Neuropathic pain, a distressing and debilitating disorder, is still poorly managed in clinic. Opioids, like morphine, remain the mainstay of prescribed medications in the treatment of this disorder, but their analgesic effects are highly unsatisfactory in part due to nerve injury-induced reduction of opioid receptors in the first-order sensory neurons of dorsal root ganglia. G9a is a repressor of gene expression. We found that nerve injury-induced increases in G9a and its catalyzed repressive marker H3K9m2 are responsible for epigenetic silencing of Oprm1, Oprk1, and Oprd1 genes in the injured dorsal root ganglia. Blocking these increases rescued dorsal root ganglia Oprm1, Oprk1, and Oprd1 gene expression and morphine or loperamide analgesia and prevented the development of morphine or loperamide-induced analgesic tolerance under neuropathic pain conditions. Conversely, mimicking these increases reduced the expression of three opioid receptors and promoted the mu opioid receptor-gated release of primary afferent neurotransmitters. Mechanistically, nerve injury-induced increases in the binding activity of G9a and H3K9me2 to the Oprm1 gene were associated with the reduced binding of cyclic AMP response element binding protein to the Oprm1 gene. These findings suggest that G9a participates in the nerve injury-induced reduction of the Oprm1 gene likely through G9a-triggered blockage in the access of cyclic AMP response element binding protein to this gene.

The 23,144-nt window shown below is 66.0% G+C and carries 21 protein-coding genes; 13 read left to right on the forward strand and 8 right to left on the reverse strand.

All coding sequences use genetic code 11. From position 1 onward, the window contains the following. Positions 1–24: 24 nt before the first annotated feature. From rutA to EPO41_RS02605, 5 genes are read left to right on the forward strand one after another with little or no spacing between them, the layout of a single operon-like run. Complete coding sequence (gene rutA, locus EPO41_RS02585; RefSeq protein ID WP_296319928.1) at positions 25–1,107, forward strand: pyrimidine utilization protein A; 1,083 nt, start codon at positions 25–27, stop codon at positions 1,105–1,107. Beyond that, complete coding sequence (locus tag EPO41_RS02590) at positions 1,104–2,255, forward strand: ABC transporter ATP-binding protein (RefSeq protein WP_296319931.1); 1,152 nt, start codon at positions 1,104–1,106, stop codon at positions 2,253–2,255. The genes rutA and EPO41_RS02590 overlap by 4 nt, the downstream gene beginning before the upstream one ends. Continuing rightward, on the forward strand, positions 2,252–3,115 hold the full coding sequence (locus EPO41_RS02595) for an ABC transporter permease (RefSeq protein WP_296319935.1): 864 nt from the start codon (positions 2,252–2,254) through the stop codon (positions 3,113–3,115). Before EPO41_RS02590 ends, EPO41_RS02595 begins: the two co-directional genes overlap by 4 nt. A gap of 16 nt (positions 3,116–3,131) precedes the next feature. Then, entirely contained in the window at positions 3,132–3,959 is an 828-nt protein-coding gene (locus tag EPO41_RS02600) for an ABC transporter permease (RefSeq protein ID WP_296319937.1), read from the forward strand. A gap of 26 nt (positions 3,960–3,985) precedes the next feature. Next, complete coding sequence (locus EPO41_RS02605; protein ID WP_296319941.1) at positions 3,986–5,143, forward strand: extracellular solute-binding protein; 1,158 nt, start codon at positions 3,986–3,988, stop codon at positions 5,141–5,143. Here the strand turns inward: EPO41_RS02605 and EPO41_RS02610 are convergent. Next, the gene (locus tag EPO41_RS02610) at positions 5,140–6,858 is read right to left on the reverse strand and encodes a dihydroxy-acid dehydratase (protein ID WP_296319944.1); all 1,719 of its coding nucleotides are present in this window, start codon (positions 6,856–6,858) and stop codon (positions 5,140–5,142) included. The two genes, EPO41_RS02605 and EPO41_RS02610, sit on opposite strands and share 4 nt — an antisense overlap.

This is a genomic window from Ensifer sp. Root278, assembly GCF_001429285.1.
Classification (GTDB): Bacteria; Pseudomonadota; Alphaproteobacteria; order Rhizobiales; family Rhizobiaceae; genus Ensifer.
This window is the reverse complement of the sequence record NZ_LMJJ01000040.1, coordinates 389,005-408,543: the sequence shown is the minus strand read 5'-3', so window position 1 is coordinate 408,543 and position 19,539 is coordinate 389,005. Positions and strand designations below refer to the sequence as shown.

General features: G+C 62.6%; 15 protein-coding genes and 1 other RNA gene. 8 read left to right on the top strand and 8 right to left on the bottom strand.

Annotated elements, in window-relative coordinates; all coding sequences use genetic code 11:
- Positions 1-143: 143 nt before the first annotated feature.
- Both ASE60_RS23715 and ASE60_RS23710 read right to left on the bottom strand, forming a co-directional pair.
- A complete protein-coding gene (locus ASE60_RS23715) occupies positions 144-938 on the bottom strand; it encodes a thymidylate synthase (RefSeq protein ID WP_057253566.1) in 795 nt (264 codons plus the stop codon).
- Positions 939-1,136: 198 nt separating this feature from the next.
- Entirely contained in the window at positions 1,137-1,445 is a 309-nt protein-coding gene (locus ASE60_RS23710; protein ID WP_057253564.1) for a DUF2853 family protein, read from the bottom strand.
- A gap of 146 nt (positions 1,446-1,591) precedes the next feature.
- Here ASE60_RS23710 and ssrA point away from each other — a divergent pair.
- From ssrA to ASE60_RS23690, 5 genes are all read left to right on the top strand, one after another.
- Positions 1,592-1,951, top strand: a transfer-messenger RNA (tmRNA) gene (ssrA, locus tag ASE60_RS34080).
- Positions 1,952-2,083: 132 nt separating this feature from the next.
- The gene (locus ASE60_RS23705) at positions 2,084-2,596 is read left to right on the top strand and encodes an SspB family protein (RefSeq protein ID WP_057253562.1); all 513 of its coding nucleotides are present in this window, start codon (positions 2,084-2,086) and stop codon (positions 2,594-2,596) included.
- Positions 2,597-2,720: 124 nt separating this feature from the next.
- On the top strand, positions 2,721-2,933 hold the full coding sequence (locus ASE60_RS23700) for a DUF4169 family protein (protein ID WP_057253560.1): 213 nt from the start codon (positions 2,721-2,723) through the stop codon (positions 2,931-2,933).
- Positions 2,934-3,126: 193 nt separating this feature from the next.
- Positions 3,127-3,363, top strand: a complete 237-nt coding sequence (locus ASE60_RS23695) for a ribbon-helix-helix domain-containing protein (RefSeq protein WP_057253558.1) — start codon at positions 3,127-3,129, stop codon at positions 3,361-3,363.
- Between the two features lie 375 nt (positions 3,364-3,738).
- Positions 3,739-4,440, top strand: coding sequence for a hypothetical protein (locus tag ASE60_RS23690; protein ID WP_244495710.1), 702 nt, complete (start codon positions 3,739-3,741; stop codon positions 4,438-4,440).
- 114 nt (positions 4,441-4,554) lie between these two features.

- dorsal root ganglion
- nerve injury
- opioid receptor
ASJC Scopus subject areas
- Molecular Medicine
- Cellular and Molecular Neuroscience
- Anesthesiology and Pain Medicine